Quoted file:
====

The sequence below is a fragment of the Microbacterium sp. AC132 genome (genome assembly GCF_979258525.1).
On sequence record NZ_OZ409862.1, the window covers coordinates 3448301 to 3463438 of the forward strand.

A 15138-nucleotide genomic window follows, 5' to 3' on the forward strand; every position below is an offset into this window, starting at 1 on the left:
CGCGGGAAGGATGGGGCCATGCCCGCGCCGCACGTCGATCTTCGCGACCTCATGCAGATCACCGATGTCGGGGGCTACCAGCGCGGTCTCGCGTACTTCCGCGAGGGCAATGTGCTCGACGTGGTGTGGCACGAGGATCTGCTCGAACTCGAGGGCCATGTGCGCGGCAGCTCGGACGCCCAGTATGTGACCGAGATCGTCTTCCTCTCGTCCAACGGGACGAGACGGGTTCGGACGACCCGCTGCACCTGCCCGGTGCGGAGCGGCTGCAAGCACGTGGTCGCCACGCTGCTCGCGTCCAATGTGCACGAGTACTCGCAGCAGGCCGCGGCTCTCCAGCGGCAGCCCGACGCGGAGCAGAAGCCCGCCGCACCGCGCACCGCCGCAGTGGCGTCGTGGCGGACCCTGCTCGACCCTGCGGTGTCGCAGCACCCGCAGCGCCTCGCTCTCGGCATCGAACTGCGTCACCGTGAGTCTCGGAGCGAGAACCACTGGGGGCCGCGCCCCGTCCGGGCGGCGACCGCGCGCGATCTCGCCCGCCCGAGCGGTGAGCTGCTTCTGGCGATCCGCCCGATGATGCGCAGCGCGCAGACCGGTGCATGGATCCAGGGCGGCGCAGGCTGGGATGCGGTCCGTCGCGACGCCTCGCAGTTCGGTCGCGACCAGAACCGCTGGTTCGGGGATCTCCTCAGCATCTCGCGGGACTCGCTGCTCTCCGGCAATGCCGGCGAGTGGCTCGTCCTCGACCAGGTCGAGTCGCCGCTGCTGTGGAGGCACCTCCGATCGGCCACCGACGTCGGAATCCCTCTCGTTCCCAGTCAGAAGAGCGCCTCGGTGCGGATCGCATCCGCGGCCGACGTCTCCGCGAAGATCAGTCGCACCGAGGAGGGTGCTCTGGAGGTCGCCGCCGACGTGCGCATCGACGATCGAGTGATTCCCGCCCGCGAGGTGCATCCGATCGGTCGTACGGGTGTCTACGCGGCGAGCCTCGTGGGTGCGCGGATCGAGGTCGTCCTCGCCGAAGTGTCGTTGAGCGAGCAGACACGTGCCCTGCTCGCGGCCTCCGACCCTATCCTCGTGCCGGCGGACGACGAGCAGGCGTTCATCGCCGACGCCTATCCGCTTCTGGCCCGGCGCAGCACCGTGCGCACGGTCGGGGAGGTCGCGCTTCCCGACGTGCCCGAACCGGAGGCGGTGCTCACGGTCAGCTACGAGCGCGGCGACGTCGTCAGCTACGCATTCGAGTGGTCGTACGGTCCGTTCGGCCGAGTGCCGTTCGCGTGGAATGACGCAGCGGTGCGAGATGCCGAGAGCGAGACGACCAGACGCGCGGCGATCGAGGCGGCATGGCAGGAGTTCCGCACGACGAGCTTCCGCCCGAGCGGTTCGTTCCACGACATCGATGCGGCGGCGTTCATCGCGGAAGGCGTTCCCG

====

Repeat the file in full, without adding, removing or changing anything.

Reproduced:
The sequence below is a fragment of the Microbacterium sp. AC132 genome (genome assembly GCF_979258525.1).
On sequence record NZ_OZ409862.1, the window covers coordinates 3448301 to 3463438 of the forward strand.

A 15138-nucleotide genomic window follows, 5' to 3' on the forward strand; every position below is an offset into this window, starting at 1 on the left:
CGCGGGAAGGATGGGGCCATGCCCGCGCCGCACGTCGATCTTCGCGACCTCATGCAGATCACCGATGTCGGGGGCTACCAGCGCGGTCTCGCGTACTTCCGCGAGGGCAATGTGCTCGACGTGGTGTGGCACGAGGATCTGCTCGAACTCGAGGGCCATGTGCGCGGCAGCTCGGACGCCCAGTATGTGACCGAGATCGTCTTCCTCTCGTCCAACGGGACGAGACGGGTTCGGACGACCCGCTGCACCTGCCCGGTGCGGAGCGGCTGCAAGCACGTGGTCGCCACGCTGCTCGCGTCCAATGTGCACGAGTACTCGCAGCAGGCCGCGGCTCTCCAGCGGCAGCCCGACGCGGAGCAGAAGCCCGCCGCACCGCGCACCGCCGCAGTGGCGTCGTGGCGGACCCTGCTCGACCCTGCGGTGTCGCAGCACCCGCAGCGCCTCGCTCTCGGCATCGAACTGCGTCACCGTGAGTCTCGGAGCGAGAACCACTGGGGGCCGCGCCCCGTCCGGGCGGCGACCGCGCGCGATCTCGCCCGCCCGAGCGGTGAGCTGCTTCTGGCGATCCGCCCGATGATGCGCAGCGCGCAGACCGGTGCATGGATCCAGGGCGGCGCAGGCTGGGATGCGGTCCGTCGCGACGCCTCGCAGTTCGGTCGCGACCAGAACCGCTGGTTCGGGGATCTCCTCAGCATCTCGCGGGACTCGCTGCTCTCCGGCAATGCCGGCGAGTGGCTCGTCCTCGACCAGGTCGAGTCGCCGCTGCTGTGGAGGCACCTCCGATCGGCCACCGACGTCGGAATCCCTCTCGTTCCCAGTCAGAAGAGCGCCTCGGTGCGGATCGCATCCGCGGCCGACGTCTCCGCGAAGATCAGTCGCACCGAGGAGGGTGCTCTGGAGGTCGCCGCCGACGTGCGCATCGACGATCGAGTGATTCCCGCCCGCGAGGTGCATCCGATCGGTCGTACGGGTGTCTACGCGGCGAGCCTCGTGGGTGCGCGGATCGAGGTCGTCCTCGCCGAAGTGTCGTTGAGCGAGCAGACACGTGCCCTGCTCGCGGCCTCCGACCCTATCCTCGTGCCGGCGGACGACGAGCAGGCGTTCATCGCCGACGCCTATCCGCTTCTGGCCCGGCGCAGCACCGTGCGCACGGTCGGGGAGGTCGCGCTTCCCGACGTGCCCGAACCGGAGGCGGTGCTCACGGTCAGCTACGAGCGCGGCGACGTCGTCAGCTACGCATTCGAGTGGTCGTACGGTCCGTTCGGCCGAGTGCCGTTCGCGTGGAATGACGCAGCGGTGCGAGATGCCGAGAGCGAGACGACCAGACGCGCGGCGATCGAGGCGGCATGGCAGGAGTTCCGCACGACGAGCTTCCGCCCGAGCGGTTCGTTCCACGACATCGATGCGGCGGCGTTCATCGCGGAAGGCGTTCCCG